Since Portland restaurateur Paul Wenner launched the company in 1985 by turning a homemade recipe into a hamburger substitute, Gardenburger has built up a solid business among institutional food markets and has been steadily expanding into restaurants such as Denny’s.

But Hubbard figured that Wenner’s longtime sales pitch _ eat meatless and help save the planet, along with its cattle _ was not the message consumers wanted to hear.

Hubbard says the aging baby boomers among the estimated 95 million who will watch the last ``Seinfeld″ episode want to know what a product will do for them.

He wants them to lock onto the notion that a patty made of brown rice, bulgur wheat, onions, mushrooms, low-fat cheese, onions and spices is just what their doctors ordered to cut fat and eat smart. The burgers have a ninth of the fat of regular ground beef and mimic the look and feel, if not the taste, of the real thing.

The TV spot also will be repeated on shows including ``ER,″ ``Home Improvement,″ ``Touched By An Angel,″ ``Ellen,″ ``Spin City″ ``Third Rock From The Sun″ and ``Oprah″ _ all aimed at a key target audience, women between the ages of 25 and 54. But once the blitz is over, it’s over. The $14 million is the entire ad budget for the year.

``The same amount of money spread over a much longer period of time wouldn’t have nearly the impact,″ said Marian Freistad, a marketing professor at the University of Oregon graduate business school.

Gardenburger’s research has shown that roughly six out of 10 American households that have never heard of its veggie patty would try it and likely come back for more if they find it tastes good, helps improve their diet and is convenient.

``If we are right that there would be 58 million households that are potential targets, and each household potentially can consume $7 to $10 in sales each year, it’s a very large market,″ Hubbard said.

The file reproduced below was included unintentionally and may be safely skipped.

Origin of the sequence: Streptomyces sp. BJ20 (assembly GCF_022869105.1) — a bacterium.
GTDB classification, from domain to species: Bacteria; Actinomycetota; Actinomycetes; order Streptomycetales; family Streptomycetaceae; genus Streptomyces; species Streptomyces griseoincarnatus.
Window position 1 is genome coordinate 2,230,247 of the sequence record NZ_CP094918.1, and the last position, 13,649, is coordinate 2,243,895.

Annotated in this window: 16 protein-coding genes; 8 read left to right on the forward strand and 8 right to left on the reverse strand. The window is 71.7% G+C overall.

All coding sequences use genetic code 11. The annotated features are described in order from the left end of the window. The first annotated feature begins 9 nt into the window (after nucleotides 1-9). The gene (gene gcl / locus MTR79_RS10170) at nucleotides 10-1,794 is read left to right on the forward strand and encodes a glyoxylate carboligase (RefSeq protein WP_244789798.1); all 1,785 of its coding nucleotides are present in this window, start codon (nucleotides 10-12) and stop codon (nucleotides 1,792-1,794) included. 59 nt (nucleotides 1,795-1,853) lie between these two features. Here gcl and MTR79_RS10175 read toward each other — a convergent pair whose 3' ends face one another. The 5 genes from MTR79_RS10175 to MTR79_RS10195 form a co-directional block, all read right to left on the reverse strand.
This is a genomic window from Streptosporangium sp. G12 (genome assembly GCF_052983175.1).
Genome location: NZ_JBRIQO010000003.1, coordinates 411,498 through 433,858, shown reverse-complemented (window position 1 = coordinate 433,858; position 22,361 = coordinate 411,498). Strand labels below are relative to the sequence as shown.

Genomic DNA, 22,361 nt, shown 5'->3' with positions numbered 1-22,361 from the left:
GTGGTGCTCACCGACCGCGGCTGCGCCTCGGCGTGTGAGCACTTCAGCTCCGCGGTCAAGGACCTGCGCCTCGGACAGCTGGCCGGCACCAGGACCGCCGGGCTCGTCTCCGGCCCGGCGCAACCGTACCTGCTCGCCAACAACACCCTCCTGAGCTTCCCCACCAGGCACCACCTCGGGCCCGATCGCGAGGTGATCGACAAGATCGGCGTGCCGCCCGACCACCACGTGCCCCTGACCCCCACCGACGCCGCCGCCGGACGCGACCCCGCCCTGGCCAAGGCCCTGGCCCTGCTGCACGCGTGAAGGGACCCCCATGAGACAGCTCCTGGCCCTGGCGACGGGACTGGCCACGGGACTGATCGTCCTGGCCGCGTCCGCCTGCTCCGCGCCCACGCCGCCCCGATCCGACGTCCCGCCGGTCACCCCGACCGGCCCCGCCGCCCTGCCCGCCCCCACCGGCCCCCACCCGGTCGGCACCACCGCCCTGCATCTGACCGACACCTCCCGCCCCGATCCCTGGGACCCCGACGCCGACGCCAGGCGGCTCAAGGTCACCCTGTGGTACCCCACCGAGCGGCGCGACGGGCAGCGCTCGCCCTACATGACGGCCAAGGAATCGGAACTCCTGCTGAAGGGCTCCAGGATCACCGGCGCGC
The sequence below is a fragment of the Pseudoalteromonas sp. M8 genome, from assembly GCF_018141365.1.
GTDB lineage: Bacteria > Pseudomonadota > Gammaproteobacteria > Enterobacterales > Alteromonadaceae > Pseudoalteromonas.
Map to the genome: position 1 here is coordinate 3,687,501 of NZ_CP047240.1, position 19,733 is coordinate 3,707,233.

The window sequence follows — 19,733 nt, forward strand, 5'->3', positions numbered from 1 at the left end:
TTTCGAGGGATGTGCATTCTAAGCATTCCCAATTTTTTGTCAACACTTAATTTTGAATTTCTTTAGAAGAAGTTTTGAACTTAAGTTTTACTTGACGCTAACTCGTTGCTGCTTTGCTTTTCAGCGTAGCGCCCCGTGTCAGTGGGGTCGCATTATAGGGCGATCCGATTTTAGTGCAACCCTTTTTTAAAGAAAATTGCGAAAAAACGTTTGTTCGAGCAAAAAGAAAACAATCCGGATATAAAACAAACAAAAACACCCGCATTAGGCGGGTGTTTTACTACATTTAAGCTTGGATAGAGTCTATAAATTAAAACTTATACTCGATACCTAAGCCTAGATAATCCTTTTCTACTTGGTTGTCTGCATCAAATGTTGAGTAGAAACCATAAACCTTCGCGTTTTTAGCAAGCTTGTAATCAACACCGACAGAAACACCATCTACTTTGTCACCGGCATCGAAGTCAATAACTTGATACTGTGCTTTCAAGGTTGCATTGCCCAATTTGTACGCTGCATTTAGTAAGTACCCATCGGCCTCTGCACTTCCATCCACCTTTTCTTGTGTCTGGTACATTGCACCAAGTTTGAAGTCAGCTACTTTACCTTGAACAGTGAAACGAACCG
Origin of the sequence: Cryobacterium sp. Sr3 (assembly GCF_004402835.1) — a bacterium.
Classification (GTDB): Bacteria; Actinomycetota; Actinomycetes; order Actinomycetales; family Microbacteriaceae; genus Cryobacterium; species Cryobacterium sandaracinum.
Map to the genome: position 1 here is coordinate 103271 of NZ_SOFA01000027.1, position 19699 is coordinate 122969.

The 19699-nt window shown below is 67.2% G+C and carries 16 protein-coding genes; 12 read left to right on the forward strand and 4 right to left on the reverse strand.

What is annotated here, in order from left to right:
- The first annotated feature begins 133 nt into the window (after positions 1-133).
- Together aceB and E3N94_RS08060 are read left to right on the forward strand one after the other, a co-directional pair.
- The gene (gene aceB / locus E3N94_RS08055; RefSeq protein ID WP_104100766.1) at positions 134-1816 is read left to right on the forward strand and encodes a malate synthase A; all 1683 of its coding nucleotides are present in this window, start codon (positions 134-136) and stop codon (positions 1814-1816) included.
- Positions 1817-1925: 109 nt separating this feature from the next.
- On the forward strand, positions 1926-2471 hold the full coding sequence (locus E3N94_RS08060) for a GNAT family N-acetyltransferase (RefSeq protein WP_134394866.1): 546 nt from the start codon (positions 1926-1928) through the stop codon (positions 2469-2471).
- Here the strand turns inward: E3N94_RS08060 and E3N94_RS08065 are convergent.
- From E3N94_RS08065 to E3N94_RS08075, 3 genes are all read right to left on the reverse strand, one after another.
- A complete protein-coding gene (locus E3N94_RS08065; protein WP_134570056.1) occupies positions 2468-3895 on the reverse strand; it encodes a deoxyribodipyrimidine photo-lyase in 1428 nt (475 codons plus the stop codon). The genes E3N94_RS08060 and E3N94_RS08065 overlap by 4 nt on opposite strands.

Jeanne Hanley and Michael Matty of the market research firm Capital Reflections in North Granby, Conn., say various studies indicate the market for meatless foods is growing.

They say ``healthy foods″ _ no longer just ``health food″ sought by vegetarians because it has become so mainstream _ a $10 billion a year industry and is growing at a rate of 15 percent to 20 percent.

The trick for Gardenburger is to build consumer loyalty fast before other big brands _ Heinz, Quaker or Campbell’s _ take it away.

Enter, or more correctly, exit Seinfeld.

``You won’t have it on in the background,″ Hubbard said of the upcoming final episode. ``You’re creating an event to watch it. You’re either going to a Seinfeld party, or you’re holding a Seinfeld party. So it’s an event you’re going to pay attention.″

The high-spending ad campaign has already caught the attention of grocery chain buyers, who see the move as a signal the company is serious about growing its market and investors.

``They have placed more chips on the board in regard to Seinfeld than maybe other companies might choose,″ said Les Childress of Childress Investment Research in Seattle.

``But you look at the demographics of those viewers and you see that a high percentage of them are potential customers, so I think it’s a very shrewd move.″